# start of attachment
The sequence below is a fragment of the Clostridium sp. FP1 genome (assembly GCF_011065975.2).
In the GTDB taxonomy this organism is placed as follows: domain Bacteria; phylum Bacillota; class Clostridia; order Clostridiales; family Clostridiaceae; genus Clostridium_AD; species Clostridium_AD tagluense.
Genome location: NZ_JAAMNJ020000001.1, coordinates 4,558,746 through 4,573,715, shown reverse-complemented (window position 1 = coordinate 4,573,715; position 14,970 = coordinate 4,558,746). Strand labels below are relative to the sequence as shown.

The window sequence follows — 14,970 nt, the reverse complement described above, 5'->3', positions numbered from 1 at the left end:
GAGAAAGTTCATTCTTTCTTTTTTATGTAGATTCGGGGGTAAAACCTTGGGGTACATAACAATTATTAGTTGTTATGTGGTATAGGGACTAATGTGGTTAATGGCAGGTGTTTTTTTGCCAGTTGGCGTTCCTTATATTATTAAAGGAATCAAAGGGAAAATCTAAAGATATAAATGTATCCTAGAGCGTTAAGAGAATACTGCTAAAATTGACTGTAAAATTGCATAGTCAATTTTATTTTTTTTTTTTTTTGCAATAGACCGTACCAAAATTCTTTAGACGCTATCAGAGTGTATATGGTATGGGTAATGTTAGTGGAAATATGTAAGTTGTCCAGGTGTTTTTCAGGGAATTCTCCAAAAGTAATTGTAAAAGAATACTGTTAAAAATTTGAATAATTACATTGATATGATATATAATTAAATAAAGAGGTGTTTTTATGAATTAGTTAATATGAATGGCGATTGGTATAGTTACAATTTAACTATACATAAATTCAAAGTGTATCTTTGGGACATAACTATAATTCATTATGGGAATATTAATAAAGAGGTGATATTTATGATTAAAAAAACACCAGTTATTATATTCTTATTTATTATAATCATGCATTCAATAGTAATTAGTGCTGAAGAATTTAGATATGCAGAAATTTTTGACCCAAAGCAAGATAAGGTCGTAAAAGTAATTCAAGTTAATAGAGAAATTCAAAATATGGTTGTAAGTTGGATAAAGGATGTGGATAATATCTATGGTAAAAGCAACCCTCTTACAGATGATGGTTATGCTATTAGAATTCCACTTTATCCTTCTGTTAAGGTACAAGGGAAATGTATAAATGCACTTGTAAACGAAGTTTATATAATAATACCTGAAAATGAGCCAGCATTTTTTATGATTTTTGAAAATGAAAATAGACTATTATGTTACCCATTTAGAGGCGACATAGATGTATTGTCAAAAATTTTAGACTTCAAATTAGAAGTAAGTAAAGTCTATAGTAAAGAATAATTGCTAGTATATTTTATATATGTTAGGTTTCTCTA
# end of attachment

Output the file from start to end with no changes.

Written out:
The sequence below is a fragment of the Clostridium sp. FP1 genome (assembly GCF_011065975.2).
In the GTDB taxonomy this organism is placed as follows: domain Bacteria; phylum Bacillota; class Clostridia; order Clostridiales; family Clostridiaceae; genus Clostridium_AD; species Clostridium_AD tagluense.
Genome location: NZ_JAAMNJ020000001.1, coordinates 4,558,746 through 4,573,715, shown reverse-complemented (window position 1 = coordinate 4,573,715; position 14,970 = coordinate 4,558,746). Strand labels below are relative to the sequence as shown.

The window sequence follows — 14,970 nt, the reverse complement described above, 5'->3', positions numbered from 1 at the left end:
GAGAAAGTTCATTCTTTCTTTTTTATGTAGATTCGGGGGTAAAACCTTGGGGTACATAACAATTATTAGTTGTTATGTGGTATAGGGACTAATGTGGTTAATGGCAGGTGTTTTTTTGCCAGTTGGCGTTCCTTATATTATTAAAGGAATCAAAGGGAAAATCTAAAGATATAAATGTATCCTAGAGCGTTAAGAGAATACTGCTAAAATTGACTGTAAAATTGCATAGTCAATTTTATTTTTTTTTTTTTTTGCAATAGACCGTACCAAAATTCTTTAGACGCTATCAGAGTGTATATGGTATGGGTAATGTTAGTGGAAATATGTAAGTTGTCCAGGTGTTTTTCAGGGAATTCTCCAAAAGTAATTGTAAAAGAATACTGTTAAAAATTTGAATAATTACATTGATATGATATATAATTAAATAAAGAGGTGTTTTTATGAATTAGTTAATATGAATGGCGATTGGTATAGTTACAATTTAACTATACATAAATTCAAAGTGTATCTTTGGGACATAACTATAATTCATTATGGGAATATTAATAAAGAGGTGATATTTATGATTAAAAAAACACCAGTTATTATATTCTTATTTATTATAATCATGCATTCAATAGTAATTAGTGCTGAAGAATTTAGATATGCAGAAATTTTTGACCCAAAGCAAGATAAGGTCGTAAAAGTAATTCAAGTTAATAGAGAAATTCAAAATATGGTTGTAAGTTGGATAAAGGATGTGGATAATATCTATGGTAAAAGCAACCCTCTTACAGATGATGGTTATGCTATTAGAATTCCACTTTATCCTTCTGTTAAGGTACAAGGGAAATGTATAAATGCACTTGTAAACGAAGTTTATATAATAATACCTGAAAATGAGCCAGCATTTTTTATGATTTTTGAAAATGAAAATAGACTATTATGTTACCCATTTAGAGGCGACATAGATGTATTGTCAAAAATTTTAGACTTCAAATTAGAAGTAAGTAAAGTCTATAGTAAAGAATAATTGCTAGTATATTTTATATATGTTAGGTTTCTCTA